I’ll admit, when I first saw the trailer for this one a few months back, I instantly wrote it off. Sure, I like Tom Hardy, and am a casual fan of MMA, but as of yet have been thoroughly unimpressed by attempts to bring that sport over into the movie world (seriously, have you TRIED watching Never Back Down?), and this just looked another overly-clichéd sports movie. Don’t we already have enough of those about boxing?

My interest only started to rise during the last couple weeks, as strong buzz began to build and I heard pretty much nothing but praise for the film. But that creates another problem – would it truly be the good movie everyone was saying, or would I now be let down by unrealistically heightened expectations?

Thankfully, Warrior really IS that good, which is especially impressive given that it is also just as cliched as I initially feared. The movie follows the soon-to-intersect paths of two MMA-fighter brothers who haven’t spoken or seen each other in years. One, played by Hardy, is a former marine with a secret, who asks his recovering-alcoholic father (Nick Nolte, in an awesome performance) to train him even as he tells him he wants nothing else to do with him. The other, played by Joel Edgerton, has given up fighting for a life as husband, father, and high school teacher, but when the bank threatens foreclosure on his house, he has no choice but to step back into the fighting world to make some quick dough.

The two both end up in a big-time 16-man MMA tournament in Atlantic City, with a grand prize of $5 million. The tournament is supposed to consist of the top middleweights in the world, and if this was a true story I’m fairly certain there’s no way these two would actually be included, even under the flimsy circumstances the movie provides (Hardy becomes a YouTube sensation after footage of him knocking out a sparring partner hits the web, and Edgerton is a last-minute replacement for a more-worthy but injured competitor).

But, hey, this is just one of those “only in the movies” things that you’re just asked to accept while watching it. The movie is full of ’em, really. Like I said, this is pretty much Cliché City, with almost no standard fighting movie formulas left untapped. I mean, even if the trailer didn’t already give away that the two brothers make it to the tournament finals for an epic showdown, you’d be a real idiot if you didn’t see that coming the whole time. Even more egregiously, the movie falls into the all-time fight film cliché, depicting EVERY bout as an insanely exciting slug-fest. Let me tell you, I’ve watched enough MMA to know that the majority of fights are a lot more boring than those shown here. But I guess 15 minutes of guys in their underwear just rolling around and laying on-top of each other wouldn’t be quite as dramatic.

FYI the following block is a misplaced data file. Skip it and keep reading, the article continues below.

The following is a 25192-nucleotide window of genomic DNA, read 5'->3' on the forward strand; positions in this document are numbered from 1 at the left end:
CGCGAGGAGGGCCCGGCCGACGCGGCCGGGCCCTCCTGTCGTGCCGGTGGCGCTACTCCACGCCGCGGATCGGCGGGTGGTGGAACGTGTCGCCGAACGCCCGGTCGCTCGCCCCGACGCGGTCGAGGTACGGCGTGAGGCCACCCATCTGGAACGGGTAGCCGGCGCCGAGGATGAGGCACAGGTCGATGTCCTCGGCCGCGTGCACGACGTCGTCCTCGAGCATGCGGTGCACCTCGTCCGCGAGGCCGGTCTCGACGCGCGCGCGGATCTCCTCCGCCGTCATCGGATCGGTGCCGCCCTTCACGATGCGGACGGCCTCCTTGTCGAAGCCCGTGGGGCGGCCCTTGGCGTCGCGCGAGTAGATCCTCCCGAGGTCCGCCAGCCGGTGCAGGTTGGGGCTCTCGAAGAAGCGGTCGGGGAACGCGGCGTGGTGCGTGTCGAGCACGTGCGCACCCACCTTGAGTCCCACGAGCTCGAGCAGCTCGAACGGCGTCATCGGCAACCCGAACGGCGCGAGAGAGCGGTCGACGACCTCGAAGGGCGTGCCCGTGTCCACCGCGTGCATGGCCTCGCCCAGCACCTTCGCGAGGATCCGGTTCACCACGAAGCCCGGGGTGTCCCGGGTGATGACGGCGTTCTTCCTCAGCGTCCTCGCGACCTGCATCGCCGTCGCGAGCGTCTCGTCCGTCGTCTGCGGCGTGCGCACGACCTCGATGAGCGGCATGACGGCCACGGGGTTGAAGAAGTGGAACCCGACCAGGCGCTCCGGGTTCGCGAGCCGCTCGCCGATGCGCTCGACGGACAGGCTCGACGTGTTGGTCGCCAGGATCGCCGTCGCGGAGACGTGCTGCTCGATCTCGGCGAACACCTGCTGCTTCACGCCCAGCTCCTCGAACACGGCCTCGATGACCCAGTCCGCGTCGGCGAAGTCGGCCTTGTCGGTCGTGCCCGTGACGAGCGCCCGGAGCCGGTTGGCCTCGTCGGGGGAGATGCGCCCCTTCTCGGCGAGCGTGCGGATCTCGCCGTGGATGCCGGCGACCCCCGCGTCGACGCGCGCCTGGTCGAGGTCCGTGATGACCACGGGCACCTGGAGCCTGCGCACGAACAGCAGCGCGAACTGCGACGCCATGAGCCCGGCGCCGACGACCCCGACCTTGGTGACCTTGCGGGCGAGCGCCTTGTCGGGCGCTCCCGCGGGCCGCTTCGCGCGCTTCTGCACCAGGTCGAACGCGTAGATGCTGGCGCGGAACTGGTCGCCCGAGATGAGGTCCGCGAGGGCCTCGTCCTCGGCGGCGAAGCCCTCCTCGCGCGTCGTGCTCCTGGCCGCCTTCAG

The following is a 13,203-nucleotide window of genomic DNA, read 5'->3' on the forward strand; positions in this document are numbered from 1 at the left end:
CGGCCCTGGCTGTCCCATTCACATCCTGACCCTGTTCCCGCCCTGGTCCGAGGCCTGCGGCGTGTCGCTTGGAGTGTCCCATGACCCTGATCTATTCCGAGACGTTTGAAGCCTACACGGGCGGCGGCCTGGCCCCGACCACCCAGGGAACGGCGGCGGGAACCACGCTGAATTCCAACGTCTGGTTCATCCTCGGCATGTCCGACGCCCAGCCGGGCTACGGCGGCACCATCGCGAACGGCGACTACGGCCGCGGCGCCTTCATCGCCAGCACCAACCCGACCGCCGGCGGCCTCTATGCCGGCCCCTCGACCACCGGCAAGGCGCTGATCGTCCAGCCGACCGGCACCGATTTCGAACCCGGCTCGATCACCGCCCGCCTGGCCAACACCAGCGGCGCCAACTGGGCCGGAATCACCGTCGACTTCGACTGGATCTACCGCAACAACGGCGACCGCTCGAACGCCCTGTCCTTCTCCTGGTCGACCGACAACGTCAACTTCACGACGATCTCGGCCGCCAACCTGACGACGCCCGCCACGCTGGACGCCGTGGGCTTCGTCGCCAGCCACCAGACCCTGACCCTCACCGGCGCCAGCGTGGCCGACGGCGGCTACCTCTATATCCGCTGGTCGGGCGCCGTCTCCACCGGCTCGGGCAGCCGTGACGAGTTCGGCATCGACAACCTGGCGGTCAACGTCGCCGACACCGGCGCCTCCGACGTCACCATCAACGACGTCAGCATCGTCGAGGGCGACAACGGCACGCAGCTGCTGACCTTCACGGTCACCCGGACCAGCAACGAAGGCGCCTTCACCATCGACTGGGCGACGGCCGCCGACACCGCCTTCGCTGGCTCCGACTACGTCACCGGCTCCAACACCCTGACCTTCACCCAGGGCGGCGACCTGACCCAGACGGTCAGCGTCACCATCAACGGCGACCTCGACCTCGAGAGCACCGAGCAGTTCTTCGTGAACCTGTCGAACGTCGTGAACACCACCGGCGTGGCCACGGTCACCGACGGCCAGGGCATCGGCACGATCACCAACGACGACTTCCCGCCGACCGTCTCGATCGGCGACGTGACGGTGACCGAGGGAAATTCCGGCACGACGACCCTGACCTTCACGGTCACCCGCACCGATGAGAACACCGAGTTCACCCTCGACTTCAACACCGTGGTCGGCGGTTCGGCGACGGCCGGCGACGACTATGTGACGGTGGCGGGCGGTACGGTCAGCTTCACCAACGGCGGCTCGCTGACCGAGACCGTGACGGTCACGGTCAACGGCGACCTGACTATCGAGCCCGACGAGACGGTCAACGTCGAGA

What the movie reminds you, though, is that the sort of clichés it exploits have become clichés for a reason – because, when done well, they still always work. And that’s definitely the case here. Sure, you can accuse the movie of being somewhat manipulative in its excessive heartstring-pulling, but when you have fantastic actors breathing wonderful life into the characters, you still find yourself sucked in despite yourself. And this movie certainly has wonderful performances, with both Hardy and Edgerton bringing a level of depth and humanity to their roles that far outshines the somewhat predictable story. The real standout, though, is Nolte, an actor who hasn’t done much for me in years, but here brings such a vivid sadness to his character’s desperate attempt to be forgiven and reconnect with both his sons that you can’t help but be moved. If the Academy Awards were completely up to me, and I had to choose tomorrow, I’d have a REALLY hard time picking between Nolte and Albert Brooks in Drive for Best Supporting Actor.

So yes, thanks to excellent actors and strong filmmaking, Warrior rises above its well-worn nature and still delivers a compelling, moving tale that should strike a chord with any sports movie fan, or just anyone who enjoys a really good family story. Even if you can see the match-up coming from a mile away, I can’t imagine anyone watching this and NOT being emotionally invested in it enough by the end to really want to see how it all turns out. I’ve seen dozens of movies like Warrior, but this is one of the better-made and more entertaining ones, and that’s enough for me.

Plus, how can any movie with both Kurt Angle AND Kevin Dunn not be worth a recommendation?

This review was originally posted at Trevor Likes Movies on September 21st, 2011.